Despite being set amid national turning points for race relations, the major political parties, and the Vietnam War, the season finale of "Mad Men" was always moving toward a pivotal moment with a chocolate bar.
Let this serve as an official spoiler alert for those that have not yet seen Sunday night's season finale of the Emmy Award-winning drama, which placed much of its action in the turbulent year of 1968. In an interview last week from his offices at Los Angeles Center Studios, the show's creator, Matthew Weiner, spoke about his choices in the closing episode "In Care Of."
"I've never wanted the history to take over the show," said Weiner, who directed Sunday's episode. "But it seemed clear that all of the bubbling issues that we'd talked about, even those tangentially in the news since the show started, were completely in people's lives in 1968."
"The Hershey pitch is where we were working toward the entire season," he continued. "And then the one-two punch of Don coming clean and this image of him standing in front of the house with his children."
While the show's central character, Don Draper, has certainly had his problems with clients this season, the resident creative genius at Sterling Cooper & Partners suffered a genuine crisis at the most unlikely time -- during a business meeting.
At first, Don dazzles visiting Hershey executives with a heartwarming pitch that linked his own loving childhood to a Hershey's chocolate bar. Of course, it's a lie -- and the home audience immediately knows it. Then, Don makes sure the Hershey executives know it.
"I loved that Don would give this phony baloney story and he would tell it really well," said Weiner. "Then we see him confess to inappropriate people where it really mattered because it was Hershey, because of Ted, because he was so ashamed, and because he knew he couldn't take it anymore."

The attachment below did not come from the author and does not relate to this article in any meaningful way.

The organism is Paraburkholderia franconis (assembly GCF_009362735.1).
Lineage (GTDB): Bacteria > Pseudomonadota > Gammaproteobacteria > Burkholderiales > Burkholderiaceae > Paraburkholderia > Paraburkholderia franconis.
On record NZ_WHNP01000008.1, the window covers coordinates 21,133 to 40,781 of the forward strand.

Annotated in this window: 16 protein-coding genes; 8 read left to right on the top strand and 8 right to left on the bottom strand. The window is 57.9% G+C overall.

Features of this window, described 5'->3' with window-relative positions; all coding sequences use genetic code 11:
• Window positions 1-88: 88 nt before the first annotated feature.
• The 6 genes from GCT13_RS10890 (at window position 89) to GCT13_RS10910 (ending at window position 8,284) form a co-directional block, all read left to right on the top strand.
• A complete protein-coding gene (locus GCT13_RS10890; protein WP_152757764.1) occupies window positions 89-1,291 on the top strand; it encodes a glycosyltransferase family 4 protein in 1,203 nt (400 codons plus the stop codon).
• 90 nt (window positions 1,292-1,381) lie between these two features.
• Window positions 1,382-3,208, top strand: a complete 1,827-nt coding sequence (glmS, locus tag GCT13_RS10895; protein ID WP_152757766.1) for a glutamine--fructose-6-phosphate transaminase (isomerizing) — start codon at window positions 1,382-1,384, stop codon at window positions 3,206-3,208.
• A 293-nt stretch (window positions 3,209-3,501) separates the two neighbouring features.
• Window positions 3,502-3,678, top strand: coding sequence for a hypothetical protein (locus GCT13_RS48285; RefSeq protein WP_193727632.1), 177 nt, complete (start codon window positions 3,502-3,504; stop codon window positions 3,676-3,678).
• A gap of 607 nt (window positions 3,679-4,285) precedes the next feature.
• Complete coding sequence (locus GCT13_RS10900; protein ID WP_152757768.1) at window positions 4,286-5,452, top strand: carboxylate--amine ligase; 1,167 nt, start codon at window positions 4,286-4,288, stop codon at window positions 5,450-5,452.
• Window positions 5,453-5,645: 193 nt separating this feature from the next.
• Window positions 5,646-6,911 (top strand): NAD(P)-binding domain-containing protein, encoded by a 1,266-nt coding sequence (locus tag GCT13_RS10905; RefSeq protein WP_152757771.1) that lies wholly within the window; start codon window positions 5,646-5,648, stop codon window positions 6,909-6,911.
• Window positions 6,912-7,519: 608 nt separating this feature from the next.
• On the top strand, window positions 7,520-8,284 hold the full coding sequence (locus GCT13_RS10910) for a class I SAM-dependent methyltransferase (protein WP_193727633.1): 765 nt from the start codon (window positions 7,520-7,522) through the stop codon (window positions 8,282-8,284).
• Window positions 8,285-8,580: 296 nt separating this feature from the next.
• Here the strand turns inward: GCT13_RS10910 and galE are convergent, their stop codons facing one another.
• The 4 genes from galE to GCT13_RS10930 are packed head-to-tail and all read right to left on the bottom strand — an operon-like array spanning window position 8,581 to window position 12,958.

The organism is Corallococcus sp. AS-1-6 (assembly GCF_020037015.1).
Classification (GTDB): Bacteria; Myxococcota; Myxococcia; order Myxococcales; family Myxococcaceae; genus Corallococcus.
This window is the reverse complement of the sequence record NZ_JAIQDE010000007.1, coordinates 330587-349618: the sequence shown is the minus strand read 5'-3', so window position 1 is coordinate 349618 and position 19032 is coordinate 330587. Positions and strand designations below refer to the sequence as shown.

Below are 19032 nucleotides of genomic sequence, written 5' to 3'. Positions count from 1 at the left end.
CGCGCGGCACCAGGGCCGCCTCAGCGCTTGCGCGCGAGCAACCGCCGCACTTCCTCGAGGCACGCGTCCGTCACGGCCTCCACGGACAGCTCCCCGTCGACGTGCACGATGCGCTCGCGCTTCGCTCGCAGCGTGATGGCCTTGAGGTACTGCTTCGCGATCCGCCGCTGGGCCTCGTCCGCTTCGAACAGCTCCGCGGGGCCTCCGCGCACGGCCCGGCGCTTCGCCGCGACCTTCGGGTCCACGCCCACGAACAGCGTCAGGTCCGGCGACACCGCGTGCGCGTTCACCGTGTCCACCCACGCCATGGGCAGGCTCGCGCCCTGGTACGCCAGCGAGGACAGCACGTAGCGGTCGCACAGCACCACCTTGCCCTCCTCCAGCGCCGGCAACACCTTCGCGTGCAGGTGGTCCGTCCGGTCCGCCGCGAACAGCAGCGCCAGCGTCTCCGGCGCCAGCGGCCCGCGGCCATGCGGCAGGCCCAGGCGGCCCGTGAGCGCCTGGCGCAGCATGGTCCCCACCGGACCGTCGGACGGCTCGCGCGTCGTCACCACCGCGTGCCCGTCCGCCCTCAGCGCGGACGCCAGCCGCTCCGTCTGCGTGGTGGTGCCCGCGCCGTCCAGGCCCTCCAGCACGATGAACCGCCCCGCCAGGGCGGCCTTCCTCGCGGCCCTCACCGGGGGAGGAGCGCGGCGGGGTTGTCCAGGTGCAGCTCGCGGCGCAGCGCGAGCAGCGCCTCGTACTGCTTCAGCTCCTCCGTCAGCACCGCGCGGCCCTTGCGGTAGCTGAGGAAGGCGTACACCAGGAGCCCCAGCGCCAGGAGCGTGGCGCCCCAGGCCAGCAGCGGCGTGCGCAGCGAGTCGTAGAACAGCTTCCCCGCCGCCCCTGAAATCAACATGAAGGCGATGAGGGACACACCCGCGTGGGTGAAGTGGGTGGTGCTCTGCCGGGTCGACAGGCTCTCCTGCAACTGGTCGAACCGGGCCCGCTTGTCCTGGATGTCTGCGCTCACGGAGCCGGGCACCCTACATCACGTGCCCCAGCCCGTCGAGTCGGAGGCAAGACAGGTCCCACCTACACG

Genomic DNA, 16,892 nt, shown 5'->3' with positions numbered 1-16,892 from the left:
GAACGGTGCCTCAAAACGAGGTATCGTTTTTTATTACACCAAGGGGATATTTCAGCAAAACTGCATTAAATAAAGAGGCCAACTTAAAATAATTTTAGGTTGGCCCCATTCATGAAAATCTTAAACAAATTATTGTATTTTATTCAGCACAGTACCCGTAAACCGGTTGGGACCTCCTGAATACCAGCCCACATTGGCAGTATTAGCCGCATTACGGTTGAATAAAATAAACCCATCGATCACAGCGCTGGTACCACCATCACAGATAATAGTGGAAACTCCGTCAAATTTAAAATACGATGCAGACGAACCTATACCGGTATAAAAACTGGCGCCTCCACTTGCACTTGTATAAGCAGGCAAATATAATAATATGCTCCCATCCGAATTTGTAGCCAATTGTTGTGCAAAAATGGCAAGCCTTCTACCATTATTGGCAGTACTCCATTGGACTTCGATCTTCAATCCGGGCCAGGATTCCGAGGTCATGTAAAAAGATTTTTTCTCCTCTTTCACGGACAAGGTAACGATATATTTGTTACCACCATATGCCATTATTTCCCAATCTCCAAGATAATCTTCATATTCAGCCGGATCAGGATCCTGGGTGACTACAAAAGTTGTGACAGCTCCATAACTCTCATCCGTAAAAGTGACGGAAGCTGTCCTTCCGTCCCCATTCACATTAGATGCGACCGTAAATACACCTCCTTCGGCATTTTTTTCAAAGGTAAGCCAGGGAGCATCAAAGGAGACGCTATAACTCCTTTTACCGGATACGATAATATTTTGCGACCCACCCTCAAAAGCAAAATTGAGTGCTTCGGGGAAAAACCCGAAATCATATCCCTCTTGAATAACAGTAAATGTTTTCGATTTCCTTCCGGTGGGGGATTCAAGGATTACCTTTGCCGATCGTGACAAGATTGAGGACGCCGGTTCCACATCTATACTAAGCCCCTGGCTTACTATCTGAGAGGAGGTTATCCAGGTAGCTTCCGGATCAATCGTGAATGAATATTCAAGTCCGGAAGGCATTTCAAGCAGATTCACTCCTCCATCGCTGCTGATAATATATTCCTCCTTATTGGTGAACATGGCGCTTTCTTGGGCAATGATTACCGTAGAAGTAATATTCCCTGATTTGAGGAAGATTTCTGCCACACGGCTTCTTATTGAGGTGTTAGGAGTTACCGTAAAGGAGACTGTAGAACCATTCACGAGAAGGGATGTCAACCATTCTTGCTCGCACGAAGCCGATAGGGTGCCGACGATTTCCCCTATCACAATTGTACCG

"And there was that crucial line 'Weren't you a lucky little boy,' " he added.
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Weiner chose to build the scene around the product because Don is from Pennsylvania, where the chocolate empire is based. Also, Weiner has had a longtime interest in business titans such as Milton Hershey, Conrad Hilton and H.J. Heinz, among others.
"There are certain American businessmen that are completely eccentric but have this kind of strange moral quality," said Weiner. "As moral as you can be and be a ruthless business person."
In one of the season's most poignant moments, Don brings his children -- most notably his estranged oldest daughter Sally -- before the decaying carcass of the home of his youth. (In a recent episode, Sally caught her father sleeping with a neighbor's wife.)
"You'd like it to be the beginning of something," said Weiner. "I'm not sure whether it is or not, because I don't even know."
"But the gesture itself is huge," he added. "It's a tough thing for him to do it. He does it in a Dad-like way and as someone I work with commented a lot of us never have that moment with our Dad or Mom."